Since 2014 iHub Research has been supporting the uptake of digital tools and platforms for purposes of community organising and accessing opportunities and resources online by citizens around Kenya. Through our research it has been evident that there exists not only a gap, but a widening gap as countries become more digitally reliant. Kenya’s internet penetration currently stands just above the 20% threshold according to a recent report by Research ICT Africa. This means almost 80% of Kenyans do not benefit from being online. In our evolving research we have had the opportunity to work closely with counties, namely: Nakuru, Kisumu, Uasin Gishu and Mombasa. Collaborating with youth groups and community based organisations in these counties has exposed us to the actual lived reality, rather than the utopian narrative that is commonly propagated.
Kenyans are still struggling to connect to the internet due to three main reasons: digital literacy, cost of access and devices as well as infrastructural challenges. During this phase of our digital literacy program with support from SIDA, iHub has supported the establishment of communities of practice in Uasin Gishu, Kisumu and Mombasa county. This was aimed at supporting a larger percentage of Kenyans in these regions use ICTs for community organising and for personal benefits ranging from employment, education and socialising.
Kenyans are still struggling to get online, so what’s next? This edition of #InternetPizzaFriday focused on the role of entrepreneurs in bridging this widening digital gap; do entrepreneurs have a responsibility? Several businesses today rely on digital platforms in order to offer their products or services to their customers, the same platforms that Kenyans are struggling to access affordably, conveniently or even at all.
How can entrepreneurs get involved in bridging the widening digital gap?
It goes without saying that as more Kenyans get online, the bigger the market share digital businesses, will potentially be able to access for their products or services.
The solution is then simple, tech entrepreneurs need to be actively involved in decreasing barriers to access such as cost, technology, devices, complexity of platforms.
Below are a number of practical ways that tech entrepreneurs can be actively involved:
Mobile friendly and simpler platforms
Majority of Kenyans access the internet via mobile which provides a different quality of access as compared to access via personal computer; it’s thus important to note that ‘not all access is equal’. By developing platforms, products and services that can be accessed via mobile and sites that do not require large amounts of data to access, tech entrepreneurs can effectively decrease barriers to access.
Often we may think contributing to policy discussions is something that should be left to civil society organisations and governments, however this is an inaccurate assumption. By participating in policy debates, tech entrepreneurs bring the expertise of understanding a customers experience in accessing their products and services which is vital in creating a ‘friendly’ digital environment for both entrepreneurs and customers. A multi-stakeholder approach is vital for any policy creation process, which eventually results in a thriving business environment. We need more tech entrepreneurs participating in the development of digital policy. These conversations often happen in unstructured forms e.g. on Social Media or in more structured forms such as on platforms like KICTANet.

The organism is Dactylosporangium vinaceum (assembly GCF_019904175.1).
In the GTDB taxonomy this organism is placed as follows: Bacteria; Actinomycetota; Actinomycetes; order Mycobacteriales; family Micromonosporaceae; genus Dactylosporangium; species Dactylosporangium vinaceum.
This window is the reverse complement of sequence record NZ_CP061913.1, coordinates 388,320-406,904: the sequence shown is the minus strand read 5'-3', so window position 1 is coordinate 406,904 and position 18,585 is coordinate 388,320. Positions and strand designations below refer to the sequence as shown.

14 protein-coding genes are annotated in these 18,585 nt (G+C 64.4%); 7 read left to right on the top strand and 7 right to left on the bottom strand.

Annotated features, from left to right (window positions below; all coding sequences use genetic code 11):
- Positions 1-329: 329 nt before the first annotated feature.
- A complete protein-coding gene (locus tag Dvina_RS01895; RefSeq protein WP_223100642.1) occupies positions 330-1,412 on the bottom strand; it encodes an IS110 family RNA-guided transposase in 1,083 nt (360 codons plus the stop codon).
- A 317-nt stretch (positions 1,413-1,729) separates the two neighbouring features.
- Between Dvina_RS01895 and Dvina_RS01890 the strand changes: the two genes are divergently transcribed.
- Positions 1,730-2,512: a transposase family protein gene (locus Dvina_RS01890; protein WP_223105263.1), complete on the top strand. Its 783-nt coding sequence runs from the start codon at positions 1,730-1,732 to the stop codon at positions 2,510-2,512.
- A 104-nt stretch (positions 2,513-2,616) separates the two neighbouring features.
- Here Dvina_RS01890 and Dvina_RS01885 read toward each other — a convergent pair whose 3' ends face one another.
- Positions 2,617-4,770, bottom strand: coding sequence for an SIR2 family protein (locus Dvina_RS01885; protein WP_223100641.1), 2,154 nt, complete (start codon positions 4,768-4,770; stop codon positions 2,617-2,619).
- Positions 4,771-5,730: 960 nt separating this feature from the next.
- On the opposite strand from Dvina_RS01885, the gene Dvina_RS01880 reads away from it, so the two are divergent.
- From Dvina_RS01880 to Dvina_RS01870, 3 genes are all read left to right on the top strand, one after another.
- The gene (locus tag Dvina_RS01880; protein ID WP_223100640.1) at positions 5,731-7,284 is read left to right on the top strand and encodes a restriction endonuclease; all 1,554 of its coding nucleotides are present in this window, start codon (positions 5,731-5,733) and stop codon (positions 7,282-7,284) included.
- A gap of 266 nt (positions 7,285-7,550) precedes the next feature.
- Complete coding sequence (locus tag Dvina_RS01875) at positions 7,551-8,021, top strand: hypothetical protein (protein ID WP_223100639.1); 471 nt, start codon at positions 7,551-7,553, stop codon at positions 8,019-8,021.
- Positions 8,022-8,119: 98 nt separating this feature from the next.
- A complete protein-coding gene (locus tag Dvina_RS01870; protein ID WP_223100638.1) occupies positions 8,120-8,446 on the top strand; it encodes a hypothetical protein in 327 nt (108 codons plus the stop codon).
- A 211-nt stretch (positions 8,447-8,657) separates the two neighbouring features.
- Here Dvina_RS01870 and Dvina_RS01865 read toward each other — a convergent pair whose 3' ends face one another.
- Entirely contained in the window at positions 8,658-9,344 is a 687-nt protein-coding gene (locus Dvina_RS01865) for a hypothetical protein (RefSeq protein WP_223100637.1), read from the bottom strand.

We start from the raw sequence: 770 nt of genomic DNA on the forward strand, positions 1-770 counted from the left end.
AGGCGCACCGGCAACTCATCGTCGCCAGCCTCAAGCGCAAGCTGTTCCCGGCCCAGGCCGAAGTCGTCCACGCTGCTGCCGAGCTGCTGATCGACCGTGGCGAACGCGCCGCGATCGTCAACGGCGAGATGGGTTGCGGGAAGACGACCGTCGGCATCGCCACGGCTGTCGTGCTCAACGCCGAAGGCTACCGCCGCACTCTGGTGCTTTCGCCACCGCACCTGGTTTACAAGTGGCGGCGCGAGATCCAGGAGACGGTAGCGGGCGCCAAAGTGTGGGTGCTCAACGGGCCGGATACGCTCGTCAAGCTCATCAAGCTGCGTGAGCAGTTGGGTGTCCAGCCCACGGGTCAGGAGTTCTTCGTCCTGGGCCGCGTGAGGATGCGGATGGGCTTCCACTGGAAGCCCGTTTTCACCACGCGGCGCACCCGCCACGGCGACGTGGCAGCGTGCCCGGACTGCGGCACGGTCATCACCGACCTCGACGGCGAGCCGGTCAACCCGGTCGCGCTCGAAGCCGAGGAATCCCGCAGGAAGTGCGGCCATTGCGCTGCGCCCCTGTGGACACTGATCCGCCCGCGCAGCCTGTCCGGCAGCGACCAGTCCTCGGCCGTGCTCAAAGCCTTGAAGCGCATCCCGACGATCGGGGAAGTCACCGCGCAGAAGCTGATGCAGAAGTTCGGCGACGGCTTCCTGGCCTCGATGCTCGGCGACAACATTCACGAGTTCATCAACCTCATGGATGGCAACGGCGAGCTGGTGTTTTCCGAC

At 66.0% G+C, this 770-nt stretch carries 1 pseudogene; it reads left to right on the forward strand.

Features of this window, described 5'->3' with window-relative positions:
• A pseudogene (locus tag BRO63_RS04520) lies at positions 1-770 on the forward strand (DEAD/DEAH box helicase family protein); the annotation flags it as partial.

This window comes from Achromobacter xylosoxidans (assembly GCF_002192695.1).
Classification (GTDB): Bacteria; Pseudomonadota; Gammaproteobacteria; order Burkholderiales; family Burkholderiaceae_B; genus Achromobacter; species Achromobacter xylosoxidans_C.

With over 12 millions Kenyans on Whatsapp and over 8 million on Facebook, how are tech enterprises transforming their customer service dynamics to take advantage of this reach? By meeting Kenyans on the platforms where they are already actively having conversations, without requiring them to send emails, access company websites and other options that are data heavy, tech enterprises effectively improve access to their product offerings.
Years later, digital literacy is still a buzzword, basically because it is still a challenge that plagues a majority of the population. Across the world there exists different forms and techniques of digital literacy programs, but how should entrepreneurs approach digital literacy? Does your enterprise go beyond explaining the step by step process of accessing your offering? Do you have a Frequently Asked Question resource? Do you give your customers tips on how to access your platform in the cheapest and convenient way? Do you have a customer service team that hand holds your customers as they access your offering? These are just some questions you can consider as you develop your product offering.
The journey of bridging the widening digital gap needs all hands on deck, and entrepreneurs should not be left behind this call.
Find here the link to the #InternetPizzaFriday presentation.